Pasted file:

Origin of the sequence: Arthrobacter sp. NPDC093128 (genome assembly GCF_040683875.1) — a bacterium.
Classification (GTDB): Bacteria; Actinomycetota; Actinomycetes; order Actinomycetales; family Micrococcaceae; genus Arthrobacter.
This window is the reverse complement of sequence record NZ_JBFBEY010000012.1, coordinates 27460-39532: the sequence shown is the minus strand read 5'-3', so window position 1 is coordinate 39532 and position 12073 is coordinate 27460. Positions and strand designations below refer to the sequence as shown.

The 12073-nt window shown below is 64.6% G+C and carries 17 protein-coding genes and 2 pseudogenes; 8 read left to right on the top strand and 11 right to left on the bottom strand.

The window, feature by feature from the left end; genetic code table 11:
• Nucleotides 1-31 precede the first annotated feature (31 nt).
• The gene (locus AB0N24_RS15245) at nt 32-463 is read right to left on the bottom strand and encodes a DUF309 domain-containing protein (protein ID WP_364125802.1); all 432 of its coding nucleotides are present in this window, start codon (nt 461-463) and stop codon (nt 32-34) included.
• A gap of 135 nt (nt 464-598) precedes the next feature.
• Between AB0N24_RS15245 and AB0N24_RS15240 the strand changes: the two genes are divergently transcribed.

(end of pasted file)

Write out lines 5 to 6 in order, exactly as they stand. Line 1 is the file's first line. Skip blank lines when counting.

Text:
The window, feature by feature from the left end; genetic code table 11:
• Nucleotides 1-31 precede the first annotated feature (31 nt).